A Song from the Old Days

The famously troublesome opening lines of Pindar’s second Isthmian Ode turn on a contrast between past and present poetic practices. In the noble past, Pindar says, poets spontaneously composed their songs when passion moved them. In the degraded present, however, they produce commissioned work when the fee is right.

A scholiast supposed that Pindar’s condemnation of his poetic contemporaries was chiefly a condemnation of Simonides. This isn’t particularly convincing given that Pindar himself “worked on commission” for an assortment of tyrants, and the lines in question belong to a commissioned work!

I suspect there’s a tongue-in-cheek aspect to Pindar’s critique:

Isthmian Ode 2 (lines 1-10)

In the old days, Thrasyboulus,
Men mounted the gold-wreathed Muses’ chariot
To partake of the glorious lyre.
Effortlessly they let fly sweet-voiced hymns to boys,
Provided one were beautiful
And had that most agreeable ripeness
Which calls to mind gorgeously throned Aphrodite.

Back then, the Muse was not a lover of profit,
And neither was she a working girl.
Sweet-voiced Terpsichore, Muse of the gladdening dance,
Did not sell her sweet soft-toned songs,
Their bodies covered in silver.

But Nowadays, she says observe the Argive’s maxim
As it best approximates truth:
“Money, money makes the man,” he said,
As he lost his wealth and lovers at the same time.

(Note: “Their bodies covered in silver”: the phrase may mean something like “wholly commercialized,” “completely bought and paid for,” etc. In contemporary language we might say “covered in dollar bills” or something of the like.)

In the old days, Pindar wrote at least one of those “hymns to boys.” Ancient sources regarded the lyric as autobiographical–something, as it were, which arose “effortlessly” from authentic feeling.

But praise poems of this type were highly conventional; I’m disinclined to read the fine fragment 123 below as verse confession. I’m sympathetic to scholars who suspect that the lyric was, like the poetry of “nowadays,” commissioned and paid for by a patron.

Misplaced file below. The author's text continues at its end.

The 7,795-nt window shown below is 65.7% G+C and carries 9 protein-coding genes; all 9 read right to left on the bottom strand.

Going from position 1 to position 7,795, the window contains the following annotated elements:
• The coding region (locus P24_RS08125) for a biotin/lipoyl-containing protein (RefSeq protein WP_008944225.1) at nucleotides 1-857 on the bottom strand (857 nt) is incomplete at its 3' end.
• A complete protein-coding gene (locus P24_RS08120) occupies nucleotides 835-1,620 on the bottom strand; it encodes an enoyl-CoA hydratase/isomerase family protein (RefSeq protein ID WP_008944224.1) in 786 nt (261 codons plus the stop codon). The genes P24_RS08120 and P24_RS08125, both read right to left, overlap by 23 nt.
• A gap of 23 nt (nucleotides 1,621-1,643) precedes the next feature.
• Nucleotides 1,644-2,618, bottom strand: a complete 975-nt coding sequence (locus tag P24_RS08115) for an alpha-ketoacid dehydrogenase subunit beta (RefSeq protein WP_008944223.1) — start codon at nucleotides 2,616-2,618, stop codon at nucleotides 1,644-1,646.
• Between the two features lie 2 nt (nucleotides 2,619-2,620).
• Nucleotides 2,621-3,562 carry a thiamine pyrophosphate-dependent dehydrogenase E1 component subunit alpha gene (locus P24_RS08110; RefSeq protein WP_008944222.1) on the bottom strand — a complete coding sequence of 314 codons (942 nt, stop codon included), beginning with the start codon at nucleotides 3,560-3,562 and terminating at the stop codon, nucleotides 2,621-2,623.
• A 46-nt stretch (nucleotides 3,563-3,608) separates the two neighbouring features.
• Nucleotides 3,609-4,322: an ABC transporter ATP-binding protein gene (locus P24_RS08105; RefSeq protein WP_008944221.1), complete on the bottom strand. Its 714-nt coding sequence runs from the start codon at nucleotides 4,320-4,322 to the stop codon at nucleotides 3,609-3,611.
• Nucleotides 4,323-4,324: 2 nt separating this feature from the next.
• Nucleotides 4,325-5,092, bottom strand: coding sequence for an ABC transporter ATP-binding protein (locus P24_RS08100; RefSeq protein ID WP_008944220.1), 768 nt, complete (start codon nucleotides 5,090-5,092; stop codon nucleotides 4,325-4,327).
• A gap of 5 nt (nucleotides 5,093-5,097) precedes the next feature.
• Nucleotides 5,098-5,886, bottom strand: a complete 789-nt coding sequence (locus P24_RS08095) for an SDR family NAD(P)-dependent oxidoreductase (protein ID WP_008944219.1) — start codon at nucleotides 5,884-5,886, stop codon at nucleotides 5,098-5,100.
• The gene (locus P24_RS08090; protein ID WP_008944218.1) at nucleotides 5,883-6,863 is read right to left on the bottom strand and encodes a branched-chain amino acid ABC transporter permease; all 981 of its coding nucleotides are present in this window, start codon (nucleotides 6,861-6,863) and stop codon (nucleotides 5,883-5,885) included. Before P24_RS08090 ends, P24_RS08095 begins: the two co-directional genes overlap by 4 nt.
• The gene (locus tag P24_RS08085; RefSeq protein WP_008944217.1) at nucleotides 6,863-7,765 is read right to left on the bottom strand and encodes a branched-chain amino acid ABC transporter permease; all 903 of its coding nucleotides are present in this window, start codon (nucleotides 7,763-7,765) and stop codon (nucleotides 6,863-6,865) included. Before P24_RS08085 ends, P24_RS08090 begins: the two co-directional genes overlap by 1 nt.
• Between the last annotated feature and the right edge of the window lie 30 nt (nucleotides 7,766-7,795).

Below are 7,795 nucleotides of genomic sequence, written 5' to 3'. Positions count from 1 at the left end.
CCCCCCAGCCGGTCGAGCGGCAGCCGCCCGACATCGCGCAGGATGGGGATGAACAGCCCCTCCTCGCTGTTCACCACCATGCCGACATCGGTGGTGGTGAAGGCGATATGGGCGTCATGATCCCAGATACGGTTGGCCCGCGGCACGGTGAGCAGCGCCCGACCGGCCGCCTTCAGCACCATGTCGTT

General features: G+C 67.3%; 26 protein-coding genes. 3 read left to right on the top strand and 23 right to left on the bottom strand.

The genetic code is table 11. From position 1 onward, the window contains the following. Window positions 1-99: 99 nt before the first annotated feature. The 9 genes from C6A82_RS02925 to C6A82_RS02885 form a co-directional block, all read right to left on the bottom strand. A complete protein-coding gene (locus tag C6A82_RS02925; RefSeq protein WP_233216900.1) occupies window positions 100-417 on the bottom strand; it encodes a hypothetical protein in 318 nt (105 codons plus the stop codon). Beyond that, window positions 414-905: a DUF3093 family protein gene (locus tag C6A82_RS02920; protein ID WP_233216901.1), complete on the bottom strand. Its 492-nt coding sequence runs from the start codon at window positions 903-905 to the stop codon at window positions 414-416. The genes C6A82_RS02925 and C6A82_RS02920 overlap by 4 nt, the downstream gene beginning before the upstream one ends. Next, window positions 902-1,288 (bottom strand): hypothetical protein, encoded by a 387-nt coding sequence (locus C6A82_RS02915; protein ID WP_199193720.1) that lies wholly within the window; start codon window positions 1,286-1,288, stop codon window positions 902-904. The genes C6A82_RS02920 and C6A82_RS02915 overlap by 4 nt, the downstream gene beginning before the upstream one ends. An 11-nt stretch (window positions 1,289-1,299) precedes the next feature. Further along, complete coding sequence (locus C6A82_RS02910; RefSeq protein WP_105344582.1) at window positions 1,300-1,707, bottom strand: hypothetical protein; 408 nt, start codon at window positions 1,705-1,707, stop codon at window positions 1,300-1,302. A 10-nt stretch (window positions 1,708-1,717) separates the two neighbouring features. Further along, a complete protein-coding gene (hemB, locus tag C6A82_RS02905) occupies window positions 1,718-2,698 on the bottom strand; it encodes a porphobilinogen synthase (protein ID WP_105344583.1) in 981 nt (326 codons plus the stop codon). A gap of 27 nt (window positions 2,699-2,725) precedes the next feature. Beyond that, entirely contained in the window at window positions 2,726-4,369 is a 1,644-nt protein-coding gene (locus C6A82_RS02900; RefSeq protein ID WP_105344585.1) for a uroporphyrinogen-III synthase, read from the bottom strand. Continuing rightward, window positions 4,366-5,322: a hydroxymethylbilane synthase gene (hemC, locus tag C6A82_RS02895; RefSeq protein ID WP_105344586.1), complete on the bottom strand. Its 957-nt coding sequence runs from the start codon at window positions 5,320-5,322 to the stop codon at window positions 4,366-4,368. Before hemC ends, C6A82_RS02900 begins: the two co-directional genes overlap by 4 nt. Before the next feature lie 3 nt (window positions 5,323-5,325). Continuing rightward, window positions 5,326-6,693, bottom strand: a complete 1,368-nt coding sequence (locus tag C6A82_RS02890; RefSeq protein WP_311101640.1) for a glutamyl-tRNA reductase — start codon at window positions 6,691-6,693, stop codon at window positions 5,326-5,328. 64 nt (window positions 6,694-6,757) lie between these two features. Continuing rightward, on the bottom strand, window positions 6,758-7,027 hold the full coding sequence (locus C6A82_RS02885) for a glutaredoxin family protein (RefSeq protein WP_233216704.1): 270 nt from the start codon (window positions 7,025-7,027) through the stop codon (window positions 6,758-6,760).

Pindar Fr. 123: Encomium for Theoxenus of Tenedos, Son of Hagesilas

You must pluck love in season, my heart,
At the fit age. Yet, a man who sees the sparkling rays
of Theoxenus’s eyes but doesn’t swell with lust
Has a black heart, one forged in a cold flame
From iron or steel. Aphrodite’s slighted him,
She of the curving eyelids,
So he works like mad for money,
Or he’s enchained to the impudence of women
And led down an altogether frigid path.

But I, by the grace of the goddess,
Melt like sacred bees-wax stung by the hot sun
When I see the fresh young limbs of boys.
In Tenedos, it’s true, Persuasion and Charm
Dwell in the son of Hagesilas.

Isthmian Ode 2 (lines 1-11)

οἱ μὲν πάλαι, ὦ Θρασύβουλε, φῶτες, οἳ χρυσαμπύκων
ἐς δίφρον Μοισᾶν ἔβαινον κλυτᾷ φόρμιγγι συναντόμενοι,
ῥίμφα παιδείους ἐτόξευον μελιγάρυας ὕμνους,
ὅστις ἐὼν καλὸς εἶχεν Ἀφροδίτας
εὐθρόνου μνάστειραν ἁδίσταν ὀπώραν.
ἁ Μοῖσα γὰρ οὐ φιλοκερδής πω τότ᾽ ἦν οὐδ᾽ ἐργάτις:
οὐδ᾽ ἐπέρναντο γλυκεῖαι μελιφθόγγου ποτὶ Τερψιχόρας
ἀργυρωθεῖσαι πρόσωπα μαλθακόφωνοι ἀοιδαί.
νῦν δ᾽ ἐφίητι <τὸ> τὠργείου φυλάξαι
ῥῆμ᾽ ἀλαθείας [ ] ἄγχιστα βαῖνον,
‘χρήματα, χρήματ᾽ ἀνήρ,’ ὃς φᾶ κτεάνων θ᾽ ἅμα λειφθεὶς καὶ φίλων.

Fr. 123: Encomium for Theoxenus of Tenedos

Xρῆν μὲν κατὰ καιρὸν ἐρώτων δρέπεαθαι, θυμέ, σὺν ἁλικίᾳ·
τὰς δὲ Θεοξένου ἀκτῖνας πρὸς ὂσσων
μαρμαρυζοίσας δρακείς
ὃς μὴ πόθῳ κυμαίνεται, ἐξ ἀδάμαντος
ἢ σιδάρου κεχάλκευται μέλαναν καρδίαν
ψυζρᾷ φλογί, πρὸς δ᾽ Ἀφροδίτας ἀτιμασθεὶς ἑλικογλεφάρου
ἢ περὶ χρήμασι μοχθίζει βιαίως
ἢ γυναικείῳ θράσει
ψυχράν φορεῖται πᾶσαν ὁδὸν θεραπεύων.
Ἀλλ᾽ ἐγὼ τὰς ἕκατι κηρὸς ὥς δαχθεὶς ἕλᾳ
ἱρᾶν μελισσᾶν τάκομαι, εὖτ᾽ ἂν ἲδω
παίσων νεόγυιον ἐς ἣβαν ·
ἐν δ᾽ ἂρα καὶ Tενέδῳ
Πειθώ τ᾽ ἒναιεν καὶ Xάρις
υἱὸν Ἁγηςίλα.

Bust of Pindar. Roman copy of a mid-5th century BC original. Napoli, Museo Archeologica Nazionale.

Larry Benn has a B.A. in English Literature from Harvard College, an M.Phil in English Literature from Oxford University, and a J.D. from Yale Law School. Making amends for a working life misspent in finance, he’s now a hobbyist in ancient languages and blogs at featsofgreek.blogspot.com.

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